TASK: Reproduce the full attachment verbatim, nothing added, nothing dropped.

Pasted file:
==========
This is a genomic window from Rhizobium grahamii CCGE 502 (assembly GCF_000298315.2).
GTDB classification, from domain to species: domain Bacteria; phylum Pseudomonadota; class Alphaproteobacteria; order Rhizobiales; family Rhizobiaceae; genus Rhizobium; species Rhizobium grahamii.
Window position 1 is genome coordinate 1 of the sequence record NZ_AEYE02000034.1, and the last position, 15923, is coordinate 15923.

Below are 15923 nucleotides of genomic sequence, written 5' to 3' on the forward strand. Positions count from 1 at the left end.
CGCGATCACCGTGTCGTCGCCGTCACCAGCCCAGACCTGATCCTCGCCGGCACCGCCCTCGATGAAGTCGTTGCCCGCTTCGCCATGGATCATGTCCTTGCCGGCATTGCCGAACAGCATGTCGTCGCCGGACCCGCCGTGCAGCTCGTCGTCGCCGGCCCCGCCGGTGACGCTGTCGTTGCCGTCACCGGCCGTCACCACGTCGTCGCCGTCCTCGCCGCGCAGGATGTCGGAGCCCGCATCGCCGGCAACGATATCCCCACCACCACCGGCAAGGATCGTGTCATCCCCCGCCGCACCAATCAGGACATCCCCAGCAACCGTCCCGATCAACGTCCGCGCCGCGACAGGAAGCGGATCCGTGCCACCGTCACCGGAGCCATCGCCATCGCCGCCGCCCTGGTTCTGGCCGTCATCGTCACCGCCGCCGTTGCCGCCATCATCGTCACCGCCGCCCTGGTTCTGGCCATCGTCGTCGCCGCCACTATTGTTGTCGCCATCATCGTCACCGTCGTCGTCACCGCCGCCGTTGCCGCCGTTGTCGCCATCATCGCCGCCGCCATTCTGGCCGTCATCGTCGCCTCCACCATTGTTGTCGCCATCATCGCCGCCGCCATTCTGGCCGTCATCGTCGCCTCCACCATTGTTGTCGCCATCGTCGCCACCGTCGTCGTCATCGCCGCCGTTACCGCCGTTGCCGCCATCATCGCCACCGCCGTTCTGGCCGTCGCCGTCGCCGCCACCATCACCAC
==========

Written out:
This is a genomic window from Rhizobium grahamii CCGE 502 (assembly GCF_000298315.2).
GTDB classification, from domain to species: domain Bacteria; phylum Pseudomonadota; class Alphaproteobacteria; order Rhizobiales; family Rhizobiaceae; genus Rhizobium; species Rhizobium grahamii.
Window position 1 is genome coordinate 1 of the sequence record NZ_AEYE02000034.1, and the last position, 15923, is coordinate 15923.

Below are 15923 nucleotides of genomic sequence, written 5' to 3' on the forward strand. Positions count from 1 at the left end.
CGCGATCACCGTGTCGTCGCCGTCACCAGCCCAGACCTGATCCTCGCCGGCACCGCCCTCGATGAAGTCGTTGCCCGCTTCGCCATGGATCATGTCCTTGCCGGCATTGCCGAACAGCATGTCGTCGCCGGACCCGCCGTGCAGCTCGTCGTCGCCGGCCCCGCCGGTGACGCTGTCGTTGCCGTCACCGGCCGTCACCACGTCGTCGCCGTCCTCGCCGCGCAGGATGTCGGAGCCCGCATCGCCGGCAACGATATCCCCACCACCACCGGCAAGGATCGTGTCATCCCCCGCCGCACCAATCAGGACATCCCCAGCAACCGTCCCGATCAACGTCCGCGCCGCGACAGGAAGCGGATCCGTGCCACCGTCACCGGAGCCATCGCCATCGCCGCCGCCCTGGTTCTGGCCGTCATCGTCACCGCCGCCGTTGCCGCCATCATCGTCACCGCCGCCCTGGTTCTGGCCATCGTCGTCGCCGCCACTATTGTTGTCGCCATCATCGTCACCGTCGTCGTCACCGCCGCCGTTGCCGCCGTTGTCGCCATCATCGCCGCCGCCATTCTGGCCGTCATCGTCGCCTCCACCATTGTTGTCGCCATCATCGCCGCCGCCATTCTGGCCGTCATCGTCGCCTCCACCATTGTTGTCGCCATCGTCGCCACCGTCGTCGTCATCGCCGCCGTTACCGCCGTTGCCGCCATCATCGCCACCGCCGTTCTGGCCGTCGCCGTCGCCGCCACCATCACCAC